Monday, April 21, 2008

Bacteria infested humans

After 2 weeks I am still loving peds (whohoo!!). But there is something to be said about the bacteria infested little buggers they are (booo). It is quite known to the med school population that the pre-adults are notorious for getting the med students sick. Some how the residents and attendings have built their immune system up so well, that they are resistant to every bug there is out there (somehow I must market residents and attendings as antibiotics....). As students we are sent in to look at the throats, check the ears, and sometimes, see what color phlegm it really is. And just as your telling your three year old tike to stick out her tongue and say "agghhhhh" she decides its the perfect time to sneeze or cough.....right into your open mouth, because lets be honest, you're saying "aggghh" with her.

Yes, after only 2 weeks, I've come down with a sinus infection.

But I am still really excited for work. :)

Monday, April 14, 2008


Last week I treated a 2 year old girl with a diaper rash. The kiddo had a rough social life---she was living with her parents when they got charged with drug trafficking. CPS got involved and she was put into a foster home. She is now currently living with grandma & grandpa (they just got custody). The attending and I took a look at the rash, and although it was difficult to get a good look (grandma had coated it with Desitin) we thought it was infected with staph/strep and wrote her a prescription for some meds and told the family to bring her back if the rash got worse or didn't go away.

The rash didn't go away. Today we were able to get a good look because grandma purposefully did not cover it with any meds. Today it did not look bacterial. Today it looked viral. This means one thing---genital herpes. Which means, most likely, this kiddo was sexually abused.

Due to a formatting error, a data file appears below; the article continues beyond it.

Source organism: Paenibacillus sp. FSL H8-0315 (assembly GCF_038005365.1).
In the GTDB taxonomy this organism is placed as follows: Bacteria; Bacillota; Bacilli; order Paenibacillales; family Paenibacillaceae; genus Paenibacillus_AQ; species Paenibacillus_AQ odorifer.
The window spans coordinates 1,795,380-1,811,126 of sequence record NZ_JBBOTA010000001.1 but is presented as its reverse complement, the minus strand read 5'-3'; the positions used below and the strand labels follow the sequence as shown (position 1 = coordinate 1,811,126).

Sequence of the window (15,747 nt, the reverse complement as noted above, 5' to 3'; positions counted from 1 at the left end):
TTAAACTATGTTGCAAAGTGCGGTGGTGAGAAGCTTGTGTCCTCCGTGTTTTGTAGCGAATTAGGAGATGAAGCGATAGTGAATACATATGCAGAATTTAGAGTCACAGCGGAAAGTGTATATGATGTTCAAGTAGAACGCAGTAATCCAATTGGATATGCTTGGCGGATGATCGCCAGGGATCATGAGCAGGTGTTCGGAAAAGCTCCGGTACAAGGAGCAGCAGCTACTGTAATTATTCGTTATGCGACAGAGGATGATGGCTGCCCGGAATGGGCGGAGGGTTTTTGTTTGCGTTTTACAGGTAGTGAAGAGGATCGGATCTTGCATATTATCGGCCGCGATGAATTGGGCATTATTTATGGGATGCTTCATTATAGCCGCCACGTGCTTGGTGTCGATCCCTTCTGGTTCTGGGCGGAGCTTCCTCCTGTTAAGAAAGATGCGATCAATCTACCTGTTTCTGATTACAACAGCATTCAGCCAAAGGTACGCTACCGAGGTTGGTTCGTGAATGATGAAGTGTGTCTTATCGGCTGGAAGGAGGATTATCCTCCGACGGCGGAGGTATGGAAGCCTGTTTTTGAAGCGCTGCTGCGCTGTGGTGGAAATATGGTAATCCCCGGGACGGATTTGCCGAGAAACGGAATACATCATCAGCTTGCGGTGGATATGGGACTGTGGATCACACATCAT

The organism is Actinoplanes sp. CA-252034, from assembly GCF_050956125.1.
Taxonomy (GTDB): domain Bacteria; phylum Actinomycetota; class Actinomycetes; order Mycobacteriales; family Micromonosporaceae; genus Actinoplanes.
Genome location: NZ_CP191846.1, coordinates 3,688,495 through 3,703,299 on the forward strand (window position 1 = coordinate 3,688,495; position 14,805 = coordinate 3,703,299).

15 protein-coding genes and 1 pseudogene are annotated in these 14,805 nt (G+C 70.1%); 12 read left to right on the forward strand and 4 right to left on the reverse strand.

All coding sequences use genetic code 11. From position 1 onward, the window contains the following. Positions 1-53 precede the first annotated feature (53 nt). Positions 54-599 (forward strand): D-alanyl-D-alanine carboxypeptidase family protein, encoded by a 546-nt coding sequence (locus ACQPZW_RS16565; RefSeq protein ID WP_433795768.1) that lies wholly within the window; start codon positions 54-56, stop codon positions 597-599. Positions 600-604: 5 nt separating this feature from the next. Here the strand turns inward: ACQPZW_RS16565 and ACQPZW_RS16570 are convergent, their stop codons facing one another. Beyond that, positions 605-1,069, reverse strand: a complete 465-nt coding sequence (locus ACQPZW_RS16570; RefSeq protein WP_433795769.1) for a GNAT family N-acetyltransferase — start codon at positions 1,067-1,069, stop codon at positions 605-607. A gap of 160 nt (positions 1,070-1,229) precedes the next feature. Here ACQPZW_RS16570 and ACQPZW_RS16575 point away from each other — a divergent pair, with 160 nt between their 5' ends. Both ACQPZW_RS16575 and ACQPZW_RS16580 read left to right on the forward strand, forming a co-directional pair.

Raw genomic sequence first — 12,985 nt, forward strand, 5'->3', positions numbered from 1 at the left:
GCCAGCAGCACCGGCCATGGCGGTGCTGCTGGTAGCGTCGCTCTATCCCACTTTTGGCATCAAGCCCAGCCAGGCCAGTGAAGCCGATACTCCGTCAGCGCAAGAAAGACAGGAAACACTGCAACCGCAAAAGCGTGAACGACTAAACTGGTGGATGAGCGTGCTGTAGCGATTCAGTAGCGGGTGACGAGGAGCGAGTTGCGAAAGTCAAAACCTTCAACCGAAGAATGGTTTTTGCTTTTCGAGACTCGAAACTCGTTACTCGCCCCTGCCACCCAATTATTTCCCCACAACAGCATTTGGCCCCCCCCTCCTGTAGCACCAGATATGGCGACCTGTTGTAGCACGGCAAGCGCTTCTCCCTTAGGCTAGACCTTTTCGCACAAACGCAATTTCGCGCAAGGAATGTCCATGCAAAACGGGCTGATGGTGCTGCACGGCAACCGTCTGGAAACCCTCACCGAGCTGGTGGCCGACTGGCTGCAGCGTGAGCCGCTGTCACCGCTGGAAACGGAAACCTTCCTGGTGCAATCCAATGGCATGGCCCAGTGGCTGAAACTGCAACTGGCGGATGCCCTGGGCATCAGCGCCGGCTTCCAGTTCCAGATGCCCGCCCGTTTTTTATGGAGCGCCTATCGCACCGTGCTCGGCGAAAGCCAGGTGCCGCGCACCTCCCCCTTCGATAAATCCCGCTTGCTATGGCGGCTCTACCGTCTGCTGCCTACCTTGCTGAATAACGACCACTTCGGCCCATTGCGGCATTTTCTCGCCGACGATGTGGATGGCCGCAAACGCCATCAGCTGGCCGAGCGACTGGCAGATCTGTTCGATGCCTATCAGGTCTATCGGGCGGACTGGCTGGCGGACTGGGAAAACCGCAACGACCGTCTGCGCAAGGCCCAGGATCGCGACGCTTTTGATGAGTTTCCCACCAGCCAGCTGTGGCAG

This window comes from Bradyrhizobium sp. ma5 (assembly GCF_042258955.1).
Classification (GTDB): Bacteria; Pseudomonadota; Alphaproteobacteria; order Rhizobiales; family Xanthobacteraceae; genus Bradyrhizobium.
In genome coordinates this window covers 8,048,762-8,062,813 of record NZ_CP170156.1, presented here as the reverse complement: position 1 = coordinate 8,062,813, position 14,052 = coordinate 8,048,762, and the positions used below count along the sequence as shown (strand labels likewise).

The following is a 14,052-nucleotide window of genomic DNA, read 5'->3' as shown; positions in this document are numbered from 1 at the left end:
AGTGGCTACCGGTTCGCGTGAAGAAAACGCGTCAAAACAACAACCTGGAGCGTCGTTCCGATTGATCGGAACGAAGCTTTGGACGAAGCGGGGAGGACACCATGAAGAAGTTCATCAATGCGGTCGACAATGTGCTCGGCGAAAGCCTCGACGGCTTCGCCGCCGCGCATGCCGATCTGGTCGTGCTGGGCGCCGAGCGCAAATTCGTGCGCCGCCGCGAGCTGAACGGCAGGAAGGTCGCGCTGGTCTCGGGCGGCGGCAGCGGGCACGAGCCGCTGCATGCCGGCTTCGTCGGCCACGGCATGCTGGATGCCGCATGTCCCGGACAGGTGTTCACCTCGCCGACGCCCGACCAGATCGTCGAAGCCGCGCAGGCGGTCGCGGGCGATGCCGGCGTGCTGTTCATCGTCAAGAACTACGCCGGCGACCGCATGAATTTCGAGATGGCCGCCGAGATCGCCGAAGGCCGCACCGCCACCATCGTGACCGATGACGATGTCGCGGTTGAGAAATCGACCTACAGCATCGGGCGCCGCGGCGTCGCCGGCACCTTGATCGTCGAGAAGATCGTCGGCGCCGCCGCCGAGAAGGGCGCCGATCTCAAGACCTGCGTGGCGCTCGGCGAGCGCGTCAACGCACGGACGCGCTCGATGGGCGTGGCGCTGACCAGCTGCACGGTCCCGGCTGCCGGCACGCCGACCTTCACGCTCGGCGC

Today I hated adults.

Saturday, April 12, 2008


This week I started my peds rotation. After the last month of Eternal medicine, I thought I could no longer enjoy being a medical student and going into the hospital. I was wrong.

Pediatrics has lifted my soul. Every day this week I was excited to go into clinic and do anything from well child check ups on 4 day old kiddos to 16 year olds with pink eyes (oh and a burning pain while urinating). I haven't felt this good to be doing something since being in an OR, and I am not getting yelled at by anyone!

Oh and I call kids, kiddos. A fourth year once told me that if you have a "positive kiddo sign" (meaning you use the word kiddos instead of kid or child) then you're most likely going into peds.
Well, I hate to continue to contradict myself, but I am back to thinking emergency peds might be my route of choice.

Wednesday, April 2, 2008

Wear and tear.....

In medical school we are taught how the body works, how the body can break down after diseases, and how we can treat the body. In a completely different class and mind frame, we are also (supposedly) taught how to deal with the patients soul-- asking open ended questions, bringing up end of life issues, and offer anything that will make them more comfortable while at the hospital (within reason, of course).

Meanwhile we, as physicians, as medical students, are to check our own lives at the door. Any situations that may be going on at home---emotional, financial, even our own sickness---is just not acceptable. In any other job, this would be irrational, but for some reason, in ours, its not even thought over twice. So I guess that it's not surprising that at this point in our short career---as third year medical students---we are all feeling the wear and tear of this process. The process being, weighing the importance of taking care of ourselves vs taking care of our patients.

I think we all started this year eager to learn, ready to go the extra mile. Now we're exhausted and are finally hitting the repercussions of letting everything else besides the hospital go--we're paying bills late, forgetting relatives birthdays, and letting the stress build. Conversations now start with "back before med school" or "a couple of years ago, you know, when I had a life". I look at some doctors now and think it might just get worse. I am not sure what the answer is to fixing this situation.